Running In Germany

Running In Germany

Running In Germany

In the summer of 1990 I spent eight weeks studying German at a German Language Center ("Goethe Institut") in Goettingen, Germany. Goettingen is a beautiful old university town, reminiscent in many ways of Ann Arbor, located in the Lower Saxony ("Niedersachsen") region of Germany, not far from the former East German border and about two hours east by train from Frankfurt. It is a friendly, comfortable town surrounded by rolling fields and thick forests. I fell in love with the place at first sight and still miss it tremendously.

Goethe Institutes are probably the best-known German language learning centers in the world. There are a number of the Institutes located throughout Germany and they teach a wide range of specialized language courses, everything from two-week "German for Tourists" classes to the eight-week intensive course that I took. The Institutes draw students from literally all over the world, so each class is a delightful blend of cultures and ethnicities. My class, for example, included four recent emigres from Poland (ranging in age from 25 to 50), an older couple from Iceland; a professor of Psychology from Budapest; a young Swiss student hoping to work in the travel industry; a Japanese music student; two businessmen from Albania; and most interestingly, one refugee from Iran and two from Iraq, one of whom was a Kurd. This was the summer of 1990, just weeks before the Persian Gulf War broke out. We had some fascinating foreign policy discussions, and I learned a very sobering lesson about fleeing your homeland in terror and knowing that you could never go back.

Another student in my class was Laurent, a young French student studying Philosophy at the Sorbonne. During our first-day introductions (conducted in German, as was everything), I noticed Laurent's ears perk up when I mentioned that I liked to run. After class he cornered me.

"You're a runner? I am, too!" he said (again, this was all in German). "What do you run?"

"Long distance," I replied. "What about you?"

"1500 meters," he said. "Do you run every day?"

"Almost every day," I replied, "I haven't run much lately so I'm not in good shape." I had slacked off a bit before leaving Ann Arbor.

Laurent gestured outside. "I came to this institute last year, so I know some trails in the woods across the street. Do you want to run together?"

"Yes! That would be great!" This will get me back on track, I thought.

"How far? An hour?" He asked.

"No, I can't do an hour. How about 45 minutes?"

I said, hoping that I could indeed run for 45 minutes. "45 minutes. Good. Today? 3:00? Meet in front of the Institute?" he said eagerly.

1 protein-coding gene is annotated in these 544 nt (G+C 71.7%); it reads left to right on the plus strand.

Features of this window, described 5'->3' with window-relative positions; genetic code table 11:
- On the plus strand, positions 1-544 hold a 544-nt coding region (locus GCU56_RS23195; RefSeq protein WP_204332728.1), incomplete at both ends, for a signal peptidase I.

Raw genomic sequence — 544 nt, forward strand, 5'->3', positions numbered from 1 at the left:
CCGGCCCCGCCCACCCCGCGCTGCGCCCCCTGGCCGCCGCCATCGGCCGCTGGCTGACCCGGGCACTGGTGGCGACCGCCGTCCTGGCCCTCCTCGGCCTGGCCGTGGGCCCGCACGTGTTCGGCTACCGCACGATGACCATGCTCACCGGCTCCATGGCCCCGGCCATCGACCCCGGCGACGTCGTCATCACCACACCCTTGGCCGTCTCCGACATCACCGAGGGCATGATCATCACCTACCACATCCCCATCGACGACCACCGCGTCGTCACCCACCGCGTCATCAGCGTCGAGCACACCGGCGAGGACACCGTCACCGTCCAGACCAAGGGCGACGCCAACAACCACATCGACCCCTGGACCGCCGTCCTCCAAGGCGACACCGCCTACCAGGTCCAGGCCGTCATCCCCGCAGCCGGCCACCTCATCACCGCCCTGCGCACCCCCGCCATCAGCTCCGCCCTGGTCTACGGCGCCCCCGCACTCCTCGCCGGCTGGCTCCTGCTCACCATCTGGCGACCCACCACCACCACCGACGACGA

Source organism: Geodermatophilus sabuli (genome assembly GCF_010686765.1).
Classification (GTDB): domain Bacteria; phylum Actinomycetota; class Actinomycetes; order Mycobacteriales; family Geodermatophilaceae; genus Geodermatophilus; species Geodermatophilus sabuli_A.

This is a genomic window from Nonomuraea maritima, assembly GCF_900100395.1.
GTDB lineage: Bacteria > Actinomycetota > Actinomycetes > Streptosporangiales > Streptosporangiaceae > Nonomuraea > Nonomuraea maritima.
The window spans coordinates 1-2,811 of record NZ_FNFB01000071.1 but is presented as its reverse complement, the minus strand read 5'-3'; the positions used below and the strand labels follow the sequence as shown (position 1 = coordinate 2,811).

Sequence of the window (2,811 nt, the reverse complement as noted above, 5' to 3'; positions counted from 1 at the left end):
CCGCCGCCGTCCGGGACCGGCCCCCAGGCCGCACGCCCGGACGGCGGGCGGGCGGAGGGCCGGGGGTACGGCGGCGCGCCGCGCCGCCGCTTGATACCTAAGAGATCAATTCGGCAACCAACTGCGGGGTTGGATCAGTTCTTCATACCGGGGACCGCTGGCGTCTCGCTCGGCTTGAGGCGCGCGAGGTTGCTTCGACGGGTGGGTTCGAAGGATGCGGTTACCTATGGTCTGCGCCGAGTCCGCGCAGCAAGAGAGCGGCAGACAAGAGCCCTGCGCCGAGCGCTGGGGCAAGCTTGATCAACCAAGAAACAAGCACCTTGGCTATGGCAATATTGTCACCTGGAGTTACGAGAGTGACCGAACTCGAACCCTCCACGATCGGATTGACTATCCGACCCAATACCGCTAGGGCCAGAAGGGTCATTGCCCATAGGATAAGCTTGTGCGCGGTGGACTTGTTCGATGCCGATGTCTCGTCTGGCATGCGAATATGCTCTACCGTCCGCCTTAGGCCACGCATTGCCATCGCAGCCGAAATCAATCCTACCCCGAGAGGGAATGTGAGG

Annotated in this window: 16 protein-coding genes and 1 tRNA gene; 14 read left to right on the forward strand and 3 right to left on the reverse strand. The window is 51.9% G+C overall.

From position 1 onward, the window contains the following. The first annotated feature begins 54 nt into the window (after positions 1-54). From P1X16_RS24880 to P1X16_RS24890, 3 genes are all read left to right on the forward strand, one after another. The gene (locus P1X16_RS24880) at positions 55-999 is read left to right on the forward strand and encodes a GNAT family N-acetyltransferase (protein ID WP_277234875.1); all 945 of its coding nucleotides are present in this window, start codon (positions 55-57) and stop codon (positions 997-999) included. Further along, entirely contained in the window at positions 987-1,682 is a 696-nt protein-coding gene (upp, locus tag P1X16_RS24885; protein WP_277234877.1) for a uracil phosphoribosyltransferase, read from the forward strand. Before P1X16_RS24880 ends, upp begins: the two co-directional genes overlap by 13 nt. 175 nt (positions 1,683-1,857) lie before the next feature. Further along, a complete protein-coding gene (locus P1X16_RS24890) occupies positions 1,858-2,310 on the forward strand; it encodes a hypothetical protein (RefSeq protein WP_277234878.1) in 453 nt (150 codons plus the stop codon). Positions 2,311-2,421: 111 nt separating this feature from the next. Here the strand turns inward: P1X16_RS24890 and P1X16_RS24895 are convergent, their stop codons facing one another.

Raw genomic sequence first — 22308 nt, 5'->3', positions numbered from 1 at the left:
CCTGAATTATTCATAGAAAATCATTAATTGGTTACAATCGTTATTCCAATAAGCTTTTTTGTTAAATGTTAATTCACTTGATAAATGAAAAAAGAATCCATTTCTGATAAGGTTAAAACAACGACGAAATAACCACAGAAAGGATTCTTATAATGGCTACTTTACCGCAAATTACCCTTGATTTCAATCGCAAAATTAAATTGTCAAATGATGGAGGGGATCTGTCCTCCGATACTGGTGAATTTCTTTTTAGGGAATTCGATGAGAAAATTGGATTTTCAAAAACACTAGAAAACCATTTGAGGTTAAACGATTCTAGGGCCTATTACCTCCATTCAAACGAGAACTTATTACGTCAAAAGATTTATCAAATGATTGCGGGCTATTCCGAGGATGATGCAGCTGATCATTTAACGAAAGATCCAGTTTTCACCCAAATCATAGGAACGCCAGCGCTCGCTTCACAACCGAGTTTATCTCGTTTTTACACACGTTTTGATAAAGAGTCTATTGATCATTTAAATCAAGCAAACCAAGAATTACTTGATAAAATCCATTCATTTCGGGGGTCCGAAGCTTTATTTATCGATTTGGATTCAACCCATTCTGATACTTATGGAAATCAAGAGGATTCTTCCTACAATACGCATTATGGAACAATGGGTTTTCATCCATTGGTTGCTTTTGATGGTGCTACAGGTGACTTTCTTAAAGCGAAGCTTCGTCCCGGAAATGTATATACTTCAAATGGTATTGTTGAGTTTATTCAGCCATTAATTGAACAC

"Good!" I responded.

So began our thrice-weekly routine. Laurent's dorm was located about half a mile from the Institute, while my room was in the Institute building itself. Laurent would jog to the Institute, pick me up, and off we would go for a marvelous run on trails that took us through the woods and also along pastures and gentle hills overlooking nearby villages. It was exquisitely beautiful and very peaceful. Laurent had a group of friends from his previous visit to the Institute so aside from our runs we rarely socialized. But every Monday, Wednesday and Thursday at 3:00, we headed off for our tour of the countryside.

During our runs, we talked. Laurent knew very little English and my French is limited to "soup du jour", so our discussions were conducted in German. Although we were in the same class, Laurent's command of German was somewhat better than mine (and his pronunciation was significantly better), so many times I struggled to express myself and he struggled to understand what I was saying. Our talks covered a vast range of topics, from the day's grammar lesson to international politics to the very American concept of athletic scholarships. The latter was one of my more challenging topics; not only was the concept itself completely foreign to Laurent, it required explaining the entire American post-secondary educational system, which in several respects is quite different from the European system (starting with tuition!). I'm not sure Laurent completely understood the process, but it certainly wasn't from a lack of effort on my part. I'm certain those runs did as much to improve my language skills as the actual course lessons.

During the last week of classes, the town of Goettingen put on a small road race, the "Goettingen Altstadlauf" ("Goettingen Old City Run"). The race was run literally through the city streets. The men ran 10K and the women ran 5.162K (I am not making this up). Of course Laurent and I decided to participate. I had expected a little local affair, with a few area runners. Silly me. The race offered prize money, and it drew a sizeable pool of talent. I ran about 18:30 and finished 14th. The winning time was under 16:00. I don't recall where Laurent finished; I think it was in the top 20. Not bad for a miler. It was tremendous fun and one of the highlights of my visit.

Our class ended a few days later, and we went our separate ways. I have often wondered whether Laurent continued train and compete. I never saw his name in any results from European track meets. He may have decided instead to concentrate on his studies and subsequent career.

I have many wonderful memories from Goettingen, and my runs with Laurent were certainly a highlight. I enjoyed the opportunity to see the countryside and particularly to get to know someone whose life was so different from my own, yet with whom I shared such a strong common bond.